Water isn’t only part of the name; it is an integral part of whisky creation. The art
of distilling started as a way of using up rain-soaked barley and, as it still does today, uses water from Scotland’s crystal streams and burns. It has been produced in Scotland for hundreds of years. It is generally agreed that monks brought distillation with them along with Christianity in the fourth and fifth centuries. The first official recording of distilling stretches back to tax records from 1494.
The first official taxes on whisky production were not imposed until 1644, causing a rise in illicit whisky distilling in the country. Around 1780, there were about 8 legal distilleries and 400 illegal ones. In 1823, Parliament eased restrictions on licensed distilleries with the “Excise Act”, while at the same time making it harder for the illegal stills to operate, thereby ushering in the modern era of Scotch production.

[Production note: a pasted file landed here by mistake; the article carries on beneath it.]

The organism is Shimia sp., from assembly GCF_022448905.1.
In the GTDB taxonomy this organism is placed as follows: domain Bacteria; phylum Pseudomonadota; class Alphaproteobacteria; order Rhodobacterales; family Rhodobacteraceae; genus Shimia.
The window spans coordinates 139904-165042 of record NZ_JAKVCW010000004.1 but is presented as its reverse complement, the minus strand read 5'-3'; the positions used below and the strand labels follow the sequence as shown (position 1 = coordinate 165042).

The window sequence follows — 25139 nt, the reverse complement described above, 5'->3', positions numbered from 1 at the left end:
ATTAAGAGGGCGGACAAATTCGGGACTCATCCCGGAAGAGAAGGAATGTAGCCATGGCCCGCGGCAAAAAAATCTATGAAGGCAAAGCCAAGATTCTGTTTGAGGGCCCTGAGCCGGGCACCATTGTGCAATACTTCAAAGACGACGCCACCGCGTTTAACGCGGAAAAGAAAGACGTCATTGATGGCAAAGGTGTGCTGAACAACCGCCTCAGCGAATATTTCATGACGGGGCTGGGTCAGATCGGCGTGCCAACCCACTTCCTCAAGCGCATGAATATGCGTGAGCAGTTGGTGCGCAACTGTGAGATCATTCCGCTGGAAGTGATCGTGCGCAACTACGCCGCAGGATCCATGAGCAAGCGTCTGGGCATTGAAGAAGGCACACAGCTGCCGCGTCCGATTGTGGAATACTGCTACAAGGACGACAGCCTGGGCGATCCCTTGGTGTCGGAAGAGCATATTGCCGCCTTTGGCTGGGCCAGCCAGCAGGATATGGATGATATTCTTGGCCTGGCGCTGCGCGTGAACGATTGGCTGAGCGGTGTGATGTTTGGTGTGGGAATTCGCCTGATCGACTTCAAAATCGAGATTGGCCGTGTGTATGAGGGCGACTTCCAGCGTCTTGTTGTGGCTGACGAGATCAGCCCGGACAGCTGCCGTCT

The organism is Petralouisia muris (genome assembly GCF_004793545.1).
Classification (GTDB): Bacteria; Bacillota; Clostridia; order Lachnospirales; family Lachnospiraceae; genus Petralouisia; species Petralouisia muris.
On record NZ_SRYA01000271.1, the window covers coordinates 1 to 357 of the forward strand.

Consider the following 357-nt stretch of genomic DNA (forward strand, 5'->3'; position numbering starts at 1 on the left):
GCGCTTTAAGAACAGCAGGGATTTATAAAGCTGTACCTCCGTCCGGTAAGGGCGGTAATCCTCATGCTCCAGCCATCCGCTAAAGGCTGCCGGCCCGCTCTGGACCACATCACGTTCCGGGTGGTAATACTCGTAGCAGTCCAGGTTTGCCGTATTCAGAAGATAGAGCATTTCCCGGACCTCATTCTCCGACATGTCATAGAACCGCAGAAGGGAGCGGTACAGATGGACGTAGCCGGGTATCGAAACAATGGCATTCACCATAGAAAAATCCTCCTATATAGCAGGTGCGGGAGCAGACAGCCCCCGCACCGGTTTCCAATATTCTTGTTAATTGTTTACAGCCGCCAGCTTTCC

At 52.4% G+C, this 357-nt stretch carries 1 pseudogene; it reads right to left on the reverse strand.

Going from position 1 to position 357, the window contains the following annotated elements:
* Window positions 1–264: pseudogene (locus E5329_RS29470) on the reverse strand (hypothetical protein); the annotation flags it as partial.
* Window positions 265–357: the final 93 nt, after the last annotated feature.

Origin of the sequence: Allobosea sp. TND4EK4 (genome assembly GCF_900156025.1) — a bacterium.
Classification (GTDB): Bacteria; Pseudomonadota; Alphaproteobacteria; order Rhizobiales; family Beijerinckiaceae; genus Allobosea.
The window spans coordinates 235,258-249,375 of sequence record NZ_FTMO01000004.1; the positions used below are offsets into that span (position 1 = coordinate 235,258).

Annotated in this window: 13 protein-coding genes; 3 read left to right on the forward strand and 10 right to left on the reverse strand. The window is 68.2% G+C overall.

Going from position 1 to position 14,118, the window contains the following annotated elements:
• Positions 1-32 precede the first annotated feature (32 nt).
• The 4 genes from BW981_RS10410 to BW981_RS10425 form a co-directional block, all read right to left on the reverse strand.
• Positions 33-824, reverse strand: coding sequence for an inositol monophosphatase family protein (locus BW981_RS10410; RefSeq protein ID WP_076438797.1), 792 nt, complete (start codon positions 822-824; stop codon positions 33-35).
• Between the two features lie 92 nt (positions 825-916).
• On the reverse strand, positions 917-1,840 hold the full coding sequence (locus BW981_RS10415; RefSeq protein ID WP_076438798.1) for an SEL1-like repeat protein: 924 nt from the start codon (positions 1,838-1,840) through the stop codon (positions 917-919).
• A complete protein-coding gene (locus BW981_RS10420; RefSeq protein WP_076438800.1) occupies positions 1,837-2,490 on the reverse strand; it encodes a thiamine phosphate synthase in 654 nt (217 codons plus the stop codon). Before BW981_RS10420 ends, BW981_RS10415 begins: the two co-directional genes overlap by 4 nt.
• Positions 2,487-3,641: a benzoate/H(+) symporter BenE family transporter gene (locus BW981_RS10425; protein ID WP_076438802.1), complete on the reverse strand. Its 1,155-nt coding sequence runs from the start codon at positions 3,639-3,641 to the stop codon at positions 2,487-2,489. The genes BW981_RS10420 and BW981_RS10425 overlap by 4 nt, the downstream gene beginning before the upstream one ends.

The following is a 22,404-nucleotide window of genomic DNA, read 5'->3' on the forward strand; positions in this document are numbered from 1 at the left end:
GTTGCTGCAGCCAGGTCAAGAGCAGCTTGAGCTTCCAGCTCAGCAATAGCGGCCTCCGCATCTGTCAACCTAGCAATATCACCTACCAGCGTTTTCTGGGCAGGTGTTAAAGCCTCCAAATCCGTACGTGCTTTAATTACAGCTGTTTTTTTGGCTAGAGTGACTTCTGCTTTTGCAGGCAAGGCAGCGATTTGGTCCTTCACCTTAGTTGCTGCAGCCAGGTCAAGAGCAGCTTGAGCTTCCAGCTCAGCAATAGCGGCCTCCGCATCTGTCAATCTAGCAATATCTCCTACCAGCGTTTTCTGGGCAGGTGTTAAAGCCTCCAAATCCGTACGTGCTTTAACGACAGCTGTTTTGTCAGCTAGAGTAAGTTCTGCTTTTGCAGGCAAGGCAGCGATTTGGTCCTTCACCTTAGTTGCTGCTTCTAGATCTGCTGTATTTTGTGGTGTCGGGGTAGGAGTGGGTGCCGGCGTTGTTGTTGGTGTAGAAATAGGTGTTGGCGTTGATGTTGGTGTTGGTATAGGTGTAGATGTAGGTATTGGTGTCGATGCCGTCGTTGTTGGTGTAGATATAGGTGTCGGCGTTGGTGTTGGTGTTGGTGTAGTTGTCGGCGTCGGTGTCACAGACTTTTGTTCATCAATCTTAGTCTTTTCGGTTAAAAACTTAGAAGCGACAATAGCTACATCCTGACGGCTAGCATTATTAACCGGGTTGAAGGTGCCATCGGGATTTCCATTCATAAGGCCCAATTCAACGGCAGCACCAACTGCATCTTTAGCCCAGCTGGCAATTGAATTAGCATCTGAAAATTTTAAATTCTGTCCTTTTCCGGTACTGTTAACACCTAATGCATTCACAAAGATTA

Two events helped the increase of whisky’s popularity: first, a new production
process was introduced in 1831 called Coffey or Patent Still. The whisky produced
with this process was less intense and smoother. Second, the Phylloxera beetle destroyed wine and cognac production in France in 1880, meaning that stocks of both in
cellars around the world dwindled to almost nothing.
Since then, whisky production has gone from strength to strength, weathering
prohibition in the United States, two world wars, the Great Depression and
economic recessions throughout the 20th and 21st centuries. Today, it is enjoyed
in over 200 countries around the world.
There are two kinds of Scotch whisky: malt whisky, which is made by the pot still process, and grain whisky, which is made by the patent still (or Coffey still) process. Malt whisky is made from malted barley only while grain whisky is made from malted barley together with unmalted barley and other cereals. A third, blended whisky, involves an intricate process of mixing different single malts with grain whisky.